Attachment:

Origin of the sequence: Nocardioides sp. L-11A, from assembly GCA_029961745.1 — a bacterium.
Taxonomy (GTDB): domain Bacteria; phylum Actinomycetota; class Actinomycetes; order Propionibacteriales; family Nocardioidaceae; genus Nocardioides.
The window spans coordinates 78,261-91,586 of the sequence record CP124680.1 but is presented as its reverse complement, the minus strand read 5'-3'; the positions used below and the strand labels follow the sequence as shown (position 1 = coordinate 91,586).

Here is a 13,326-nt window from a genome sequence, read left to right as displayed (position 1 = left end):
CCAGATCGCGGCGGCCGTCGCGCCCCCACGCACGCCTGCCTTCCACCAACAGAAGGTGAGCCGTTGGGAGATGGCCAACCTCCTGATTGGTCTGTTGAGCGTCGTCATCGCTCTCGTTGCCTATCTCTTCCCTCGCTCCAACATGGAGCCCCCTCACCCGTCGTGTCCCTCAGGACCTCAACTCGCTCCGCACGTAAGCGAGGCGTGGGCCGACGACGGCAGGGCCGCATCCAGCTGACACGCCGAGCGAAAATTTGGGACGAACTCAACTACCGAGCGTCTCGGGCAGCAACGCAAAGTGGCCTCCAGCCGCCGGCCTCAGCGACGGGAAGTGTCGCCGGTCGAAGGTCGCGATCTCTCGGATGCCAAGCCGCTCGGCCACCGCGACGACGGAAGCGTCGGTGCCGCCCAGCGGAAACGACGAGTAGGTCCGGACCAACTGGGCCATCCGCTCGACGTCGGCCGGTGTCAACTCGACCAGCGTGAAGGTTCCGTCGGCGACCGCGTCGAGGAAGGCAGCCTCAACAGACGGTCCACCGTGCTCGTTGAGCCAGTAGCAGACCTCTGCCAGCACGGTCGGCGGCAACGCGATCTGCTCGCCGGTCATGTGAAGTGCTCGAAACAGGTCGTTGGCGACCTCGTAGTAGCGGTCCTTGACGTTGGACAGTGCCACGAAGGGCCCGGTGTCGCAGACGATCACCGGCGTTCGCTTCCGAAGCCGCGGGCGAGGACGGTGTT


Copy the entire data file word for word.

Origin of the sequence: Nocardioides sp. L-11A, from assembly GCA_029961745.1 — a bacterium.
Taxonomy (GTDB): domain Bacteria; phylum Actinomycetota; class Actinomycetes; order Propionibacteriales; family Nocardioidaceae; genus Nocardioides.
The window spans coordinates 78,261-91,586 of the sequence record CP124680.1 but is presented as its reverse complement, the minus strand read 5'-3'; the positions used below and the strand labels follow the sequence as shown (position 1 = coordinate 91,586).

Here is a 13,326-nt window from a genome sequence, read left to right as displayed (position 1 = left end):
CCAGATCGCGGCGGCCGTCGCGCCCCCACGCACGCCTGCCTTCCACCAACAGAAGGTGAGCCGTTGGGAGATGGCCAACCTCCTGATTGGTCTGTTGAGCGTCGTCATCGCTCTCGTTGCCTATCTCTTCCCTCGCTCCAACATGGAGCCCCCTCACCCGTCGTGTCCCTCAGGACCTCAACTCGCTCCGCACGTAAGCGAGGCGTGGGCCGACGACGGCAGGGCCGCATCCAGCTGACACGCCGAGCGAAAATTTGGGACGAACTCAACTACCGAGCGTCTCGGGCAGCAACGCAAAGTGGCCTCCAGCCGCCGGCCTCAGCGACGGGAAGTGTCGCCGGTCGAAGGTCGCGATCTCTCGGATGCCAAGCCGCTCGGCCACCGCGACGACGGAAGCGTCGGTGCCGCCCAGCGGAAACGACGAGTAGGTCCGGACCAACTGGGCCATCCGCTCGACGTCGGCCGGTGTCAACTCGACCAGCGTGAAGGTTCCGTCGGCGACCGCGTCGAGGAAGGCAGCCTCAACAGACGGTCCACCGTGCTCGTTGAGCCAGTAGCAGACCTCTGCCAGCACGGTCGGCGGCAACGCGATCTGCTCGCCGGTCATGTGAAGTGCTCGAAACAGGTCGTTGGCGACCTCGTAGTAGCGGTCCTTGACGTTGGACAGTGCCACGAAGGGCCCGGTGTCGCAGACGATCACCGGCGTTCGCTTCCGAAGCCGCGGGCGAGGACGGTGTT